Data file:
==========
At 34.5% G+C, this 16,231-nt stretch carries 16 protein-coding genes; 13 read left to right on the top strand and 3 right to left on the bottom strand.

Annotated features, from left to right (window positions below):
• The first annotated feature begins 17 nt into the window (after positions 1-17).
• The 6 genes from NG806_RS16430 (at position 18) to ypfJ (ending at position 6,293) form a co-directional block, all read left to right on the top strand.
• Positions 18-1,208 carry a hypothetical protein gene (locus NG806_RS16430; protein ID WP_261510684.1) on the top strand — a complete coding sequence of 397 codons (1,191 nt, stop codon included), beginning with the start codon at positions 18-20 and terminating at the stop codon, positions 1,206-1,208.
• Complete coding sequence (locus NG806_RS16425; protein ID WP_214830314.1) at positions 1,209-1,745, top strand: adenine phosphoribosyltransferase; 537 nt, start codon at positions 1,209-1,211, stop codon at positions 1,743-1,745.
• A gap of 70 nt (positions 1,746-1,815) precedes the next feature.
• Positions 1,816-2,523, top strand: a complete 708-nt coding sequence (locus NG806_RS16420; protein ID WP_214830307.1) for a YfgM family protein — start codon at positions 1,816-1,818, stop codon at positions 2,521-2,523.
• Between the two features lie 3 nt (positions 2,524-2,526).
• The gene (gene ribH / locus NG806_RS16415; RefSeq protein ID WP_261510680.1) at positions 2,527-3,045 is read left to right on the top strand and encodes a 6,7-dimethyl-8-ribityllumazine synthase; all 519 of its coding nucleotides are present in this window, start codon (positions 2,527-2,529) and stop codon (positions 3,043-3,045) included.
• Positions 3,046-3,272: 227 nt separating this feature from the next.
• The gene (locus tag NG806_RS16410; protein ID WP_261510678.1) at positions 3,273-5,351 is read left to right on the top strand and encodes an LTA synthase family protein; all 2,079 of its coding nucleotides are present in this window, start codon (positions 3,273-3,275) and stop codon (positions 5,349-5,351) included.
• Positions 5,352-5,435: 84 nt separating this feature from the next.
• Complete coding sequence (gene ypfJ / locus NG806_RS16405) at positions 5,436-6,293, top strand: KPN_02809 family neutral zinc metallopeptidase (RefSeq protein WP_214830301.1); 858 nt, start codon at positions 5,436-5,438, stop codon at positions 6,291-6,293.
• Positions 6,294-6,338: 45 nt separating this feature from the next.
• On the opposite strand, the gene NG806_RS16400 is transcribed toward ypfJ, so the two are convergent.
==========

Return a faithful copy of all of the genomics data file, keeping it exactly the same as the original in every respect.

At 34.5% G+C, this 16,231-nt stretch carries 16 protein-coding genes; 13 read left to right on the top strand and 3 right to left on the bottom strand.

Annotated features, from left to right (window positions below):
• The first annotated feature begins 17 nt into the window (after positions 1-17).
• The 6 genes from NG806_RS16430 (at position 18) to ypfJ (ending at position 6,293) form a co-directional block, all read left to right on the top strand.
• Positions 18-1,208 carry a hypothetical protein gene (locus NG806_RS16430; protein ID WP_261510684.1) on the top strand — a complete coding sequence of 397 codons (1,191 nt, stop codon included), beginning with the start codon at positions 18-20 and terminating at the stop codon, positions 1,206-1,208.
• Complete coding sequence (locus NG806_RS16425; protein ID WP_214830314.1) at positions 1,209-1,745, top strand: adenine phosphoribosyltransferase; 537 nt, start codon at positions 1,209-1,211, stop codon at positions 1,743-1,745.
• A gap of 70 nt (positions 1,746-1,815) precedes the next feature.
• Positions 1,816-2,523, top strand: a complete 708-nt coding sequence (locus NG806_RS16420; protein ID WP_214830307.1) for a YfgM family protein — start codon at positions 1,816-1,818, stop codon at positions 2,521-2,523.
• Between the two features lie 3 nt (positions 2,524-2,526).
• The gene (gene ribH / locus NG806_RS16415; RefSeq protein ID WP_261510680.1) at positions 2,527-3,045 is read left to right on the top strand and encodes a 6,7-dimethyl-8-ribityllumazine synthase; all 519 of its coding nucleotides are present in this window, start codon (positions 2,527-2,529) and stop codon (positions 3,043-3,045) included.
• Positions 3,046-3,272: 227 nt separating this feature from the next.
• The gene (locus tag NG806_RS16410; protein ID WP_261510678.1) at positions 3,273-5,351 is read left to right on the top strand and encodes an LTA synthase family protein; all 2,079 of its coding nucleotides are present in this window, start codon (positions 3,273-3,275) and stop codon (positions 5,349-5,351) included.
• Positions 5,352-5,435: 84 nt separating this feature from the next.
• Complete coding sequence (gene ypfJ / locus NG806_RS16405) at positions 5,436-6,293, top strand: KPN_02809 family neutral zinc metallopeptidase (RefSeq protein WP_214830301.1); 858 nt, start codon at positions 5,436-5,438, stop codon at positions 6,291-6,293.
• Positions 6,294-6,338: 45 nt separating this feature from the next.
• On the opposite strand, the gene NG806_RS16400 is transcribed toward ypfJ, so the two are convergent.